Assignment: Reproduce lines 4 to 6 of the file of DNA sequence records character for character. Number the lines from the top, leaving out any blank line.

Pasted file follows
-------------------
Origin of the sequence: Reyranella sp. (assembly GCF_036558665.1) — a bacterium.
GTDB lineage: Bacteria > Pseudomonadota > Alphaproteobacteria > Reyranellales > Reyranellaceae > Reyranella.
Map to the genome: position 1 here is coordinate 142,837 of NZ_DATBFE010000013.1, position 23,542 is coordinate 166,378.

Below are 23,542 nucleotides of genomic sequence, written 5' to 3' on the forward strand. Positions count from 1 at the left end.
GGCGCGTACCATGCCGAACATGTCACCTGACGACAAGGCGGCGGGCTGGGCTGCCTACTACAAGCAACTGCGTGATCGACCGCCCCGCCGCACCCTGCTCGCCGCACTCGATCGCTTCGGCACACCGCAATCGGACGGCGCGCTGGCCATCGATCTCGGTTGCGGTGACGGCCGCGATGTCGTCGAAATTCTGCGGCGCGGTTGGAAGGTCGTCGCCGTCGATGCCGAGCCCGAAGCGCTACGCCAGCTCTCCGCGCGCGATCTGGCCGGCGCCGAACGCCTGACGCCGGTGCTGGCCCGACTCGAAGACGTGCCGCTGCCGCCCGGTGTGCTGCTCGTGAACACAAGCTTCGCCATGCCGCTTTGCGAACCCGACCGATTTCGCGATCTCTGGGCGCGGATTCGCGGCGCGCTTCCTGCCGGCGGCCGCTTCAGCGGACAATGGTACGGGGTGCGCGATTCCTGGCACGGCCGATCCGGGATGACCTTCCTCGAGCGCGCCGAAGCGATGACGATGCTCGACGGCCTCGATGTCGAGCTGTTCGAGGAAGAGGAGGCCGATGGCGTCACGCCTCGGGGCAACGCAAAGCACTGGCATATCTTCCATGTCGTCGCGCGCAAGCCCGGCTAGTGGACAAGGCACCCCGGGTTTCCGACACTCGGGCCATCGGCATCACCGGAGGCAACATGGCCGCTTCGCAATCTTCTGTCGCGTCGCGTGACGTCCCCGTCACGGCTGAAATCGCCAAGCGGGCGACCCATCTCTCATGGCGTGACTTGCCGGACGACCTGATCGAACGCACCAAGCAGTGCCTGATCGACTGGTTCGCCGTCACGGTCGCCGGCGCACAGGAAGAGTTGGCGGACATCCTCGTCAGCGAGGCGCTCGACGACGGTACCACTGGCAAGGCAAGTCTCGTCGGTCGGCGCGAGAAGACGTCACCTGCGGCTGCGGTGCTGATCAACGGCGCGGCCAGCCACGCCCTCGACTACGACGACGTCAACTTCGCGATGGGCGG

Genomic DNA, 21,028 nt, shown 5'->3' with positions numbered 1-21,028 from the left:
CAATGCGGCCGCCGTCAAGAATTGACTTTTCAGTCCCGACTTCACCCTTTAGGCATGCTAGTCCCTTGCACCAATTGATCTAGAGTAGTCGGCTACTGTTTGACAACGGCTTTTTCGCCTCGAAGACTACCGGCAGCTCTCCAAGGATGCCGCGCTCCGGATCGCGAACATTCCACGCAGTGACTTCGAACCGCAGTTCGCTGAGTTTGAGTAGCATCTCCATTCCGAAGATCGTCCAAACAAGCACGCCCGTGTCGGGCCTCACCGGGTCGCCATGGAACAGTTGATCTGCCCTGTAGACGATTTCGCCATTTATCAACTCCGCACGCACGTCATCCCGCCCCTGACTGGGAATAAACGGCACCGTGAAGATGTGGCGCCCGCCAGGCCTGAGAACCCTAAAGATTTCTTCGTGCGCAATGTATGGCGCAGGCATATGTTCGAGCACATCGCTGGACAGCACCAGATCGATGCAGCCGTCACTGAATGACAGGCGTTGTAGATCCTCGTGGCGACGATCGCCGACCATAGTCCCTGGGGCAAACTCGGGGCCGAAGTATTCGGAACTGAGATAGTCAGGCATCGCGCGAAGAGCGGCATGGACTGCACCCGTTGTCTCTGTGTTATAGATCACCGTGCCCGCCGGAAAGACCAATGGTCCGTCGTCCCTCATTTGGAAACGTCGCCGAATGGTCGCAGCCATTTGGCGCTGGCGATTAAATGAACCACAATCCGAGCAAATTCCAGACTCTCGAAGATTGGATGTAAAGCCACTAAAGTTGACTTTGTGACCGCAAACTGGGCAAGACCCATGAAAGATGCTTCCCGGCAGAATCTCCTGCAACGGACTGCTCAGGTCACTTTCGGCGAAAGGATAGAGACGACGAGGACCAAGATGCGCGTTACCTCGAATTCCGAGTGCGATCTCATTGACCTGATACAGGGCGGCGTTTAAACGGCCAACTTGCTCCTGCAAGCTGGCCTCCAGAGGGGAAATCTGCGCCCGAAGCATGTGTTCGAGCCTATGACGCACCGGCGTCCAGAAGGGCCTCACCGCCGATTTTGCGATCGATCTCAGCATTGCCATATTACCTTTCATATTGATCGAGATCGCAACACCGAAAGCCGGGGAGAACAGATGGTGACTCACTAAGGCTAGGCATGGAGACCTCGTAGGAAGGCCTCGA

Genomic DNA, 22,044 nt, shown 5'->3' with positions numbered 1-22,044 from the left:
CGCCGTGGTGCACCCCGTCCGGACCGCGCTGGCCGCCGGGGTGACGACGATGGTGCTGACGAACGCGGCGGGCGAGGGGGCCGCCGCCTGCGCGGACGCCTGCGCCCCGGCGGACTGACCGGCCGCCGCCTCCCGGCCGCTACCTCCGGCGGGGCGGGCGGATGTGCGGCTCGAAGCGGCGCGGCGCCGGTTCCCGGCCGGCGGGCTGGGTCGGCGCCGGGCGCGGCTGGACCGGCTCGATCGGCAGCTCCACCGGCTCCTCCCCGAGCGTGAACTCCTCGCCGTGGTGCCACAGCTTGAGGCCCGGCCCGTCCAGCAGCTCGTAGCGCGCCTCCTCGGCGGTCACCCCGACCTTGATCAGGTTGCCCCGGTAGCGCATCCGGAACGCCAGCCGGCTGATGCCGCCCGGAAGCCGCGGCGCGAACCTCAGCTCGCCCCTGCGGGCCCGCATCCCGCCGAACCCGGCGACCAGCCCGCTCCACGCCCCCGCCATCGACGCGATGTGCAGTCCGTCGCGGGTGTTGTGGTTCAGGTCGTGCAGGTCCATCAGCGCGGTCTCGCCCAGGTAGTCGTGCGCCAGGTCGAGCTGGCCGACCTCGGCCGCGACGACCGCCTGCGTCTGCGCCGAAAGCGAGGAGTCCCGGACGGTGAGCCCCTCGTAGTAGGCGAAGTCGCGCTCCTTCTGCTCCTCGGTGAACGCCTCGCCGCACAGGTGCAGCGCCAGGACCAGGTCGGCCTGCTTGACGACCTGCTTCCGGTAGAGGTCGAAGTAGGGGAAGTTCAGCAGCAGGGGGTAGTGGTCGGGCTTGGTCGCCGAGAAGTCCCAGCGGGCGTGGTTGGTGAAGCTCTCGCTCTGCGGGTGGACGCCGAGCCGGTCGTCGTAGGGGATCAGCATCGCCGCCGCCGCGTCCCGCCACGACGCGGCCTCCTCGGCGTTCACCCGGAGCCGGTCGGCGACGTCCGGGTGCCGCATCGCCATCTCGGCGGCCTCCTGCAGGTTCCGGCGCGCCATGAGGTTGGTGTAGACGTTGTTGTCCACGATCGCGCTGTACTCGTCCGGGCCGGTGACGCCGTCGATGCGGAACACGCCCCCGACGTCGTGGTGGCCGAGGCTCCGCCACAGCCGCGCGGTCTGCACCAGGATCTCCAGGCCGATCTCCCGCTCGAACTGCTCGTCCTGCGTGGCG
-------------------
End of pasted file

Below are 23,542 nucleotides of genomic sequence, written 5' to 3' on the forward strand. Positions count from 1 at the left end.
GGCGCGTACCATGCCGAACATGTCACCTGACGACAAGGCGGCGGGCTGGGCTGCCTACTACAAGCAACTGCGTGATCGACCGCCCCGCCGCACCCTGCTCGCCGCACTCGATCGCTTCGGCACACCGCAATCGGACGGCGCGCTGGCCATCGATCTCGGTTGCGGTGACGGCCGCGATGTCGTCGAAATTCTGCGGCGCGGTTGGAAGGTCGTCGCCGTCGATGCCGAGCCCGAAGCGCTACGCCAGCTCTCCGCGCGCGATCTGGCCGGCGCCGAACGCCTGACGCCGGTGCTGGCCCGACTCGAAGACGTGCCGCTGCCGCCCGGTGTGCTGCTCGTGAACACAAGCTTCGCCATGCCGCTTTGCGAACCCGACCGATTTCGCGATCTCTGGGCGCGGATTCGCGGCGCGCTTCCTGCCGGCGGCCGCTTCAGCGGACAATGGTACGGGGTGCGCGATTCCTGGCACGGCCGATCCGGGATGACCTTCCTCGAGCGCGCCGAAGCGATGACGATGCTCGACGGCCTCGATGTCGAGCTGTTCGAGGAAGAGGAGGCCGATGGCGTCACGCCTCGGGGCAACGCAAAGCACTGGCATATCTTCCATGTCGTCGCGCGCAAGCCCGGCTAGTGGACAAGGCACCCCGGGTTTCCGACACTCGGGCCATCGGCATCACCGGAGGCAACATGGCCGCTTCGCAATCTTCTGTCGCGTCGCGTGACGTCCCCGTCACGGCTGAAATCGCCAAGCGGGCGACCCATCTCTCATGGCGTGACTTGCCGGACGACCTGATCGAACGCACCAAGCAGTGCCTGATCGACTGGTTCGCCGTCACGGTCGCCGGCGCACAGGAAGAGTTGGCGGACATCCTCGTCAGCGAGGCGCTCGACGACGGTACCACTGGCAAGGCAAGTCTCGTCGGTCGGCGCGAGAAGACGTCACCTGCGGCTGCGGTGCTGATCAACGGCGCGGCCAGCCACGCCCTCGACTACGACGACGTCAACTTCGCGATGGGCGG

Genomic DNA, 21,028 nt, shown 5'->3' with positions numbered 1-21,028 from the left: